"New England clam chowder, made as it should be, is a dish to preach about, to chant praises and sing hymns and burn incense before. [...] It is as American as the Stars and Stripes, as patriotic as the National Anthem. It is Yankee Doodle in a kettle.''
-- Joseph C. Lincoln (1870-1944), an American fiction writer much of whose work is set on Cape Cod.
New England clam chowder, sometimes called Boston Clam Chowder in the Midwest, is a milk- or cream-based chowder, usually thicker than other regional styles of clam chowder. It is usually made with potatoes, onion and clams.
New England clam chowder is often accompanied by oyster crackers, a real salt fest.
From the Wikipedia page on Mr. Lincoln:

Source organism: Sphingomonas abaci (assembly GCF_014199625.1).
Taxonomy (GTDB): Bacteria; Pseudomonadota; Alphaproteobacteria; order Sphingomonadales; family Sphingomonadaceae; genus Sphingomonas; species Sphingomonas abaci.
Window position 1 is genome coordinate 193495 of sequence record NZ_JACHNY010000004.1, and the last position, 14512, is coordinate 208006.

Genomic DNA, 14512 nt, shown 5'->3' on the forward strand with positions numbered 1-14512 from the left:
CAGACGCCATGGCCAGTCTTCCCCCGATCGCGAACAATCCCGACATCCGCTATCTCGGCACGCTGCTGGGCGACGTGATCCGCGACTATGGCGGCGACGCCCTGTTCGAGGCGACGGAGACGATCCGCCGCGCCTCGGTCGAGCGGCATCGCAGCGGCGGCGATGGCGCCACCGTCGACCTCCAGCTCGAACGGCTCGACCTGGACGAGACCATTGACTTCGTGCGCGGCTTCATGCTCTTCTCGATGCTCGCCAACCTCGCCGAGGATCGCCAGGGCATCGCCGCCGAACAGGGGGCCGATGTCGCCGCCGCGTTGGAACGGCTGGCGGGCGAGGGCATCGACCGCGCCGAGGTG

"Lincoln was born in Brewster, Mass., on Cape Cod, and his mother moved the family to Chelsea, Mass., a manufacturing city outside Boston, after the death of his father. Lincoln's literary career celebrating 'old Cape Cod' can partly be seen as an attempt to return to an Eden from which he had been driven by family tragedy. His literary portrayal of Cape Cod can also be understood as a pre-modern haven occupied by individuals of old Yankee stock which was offered to readers as an antidote to an America that was undergoing rapid modernization, urbanization, immigration and industrialization.''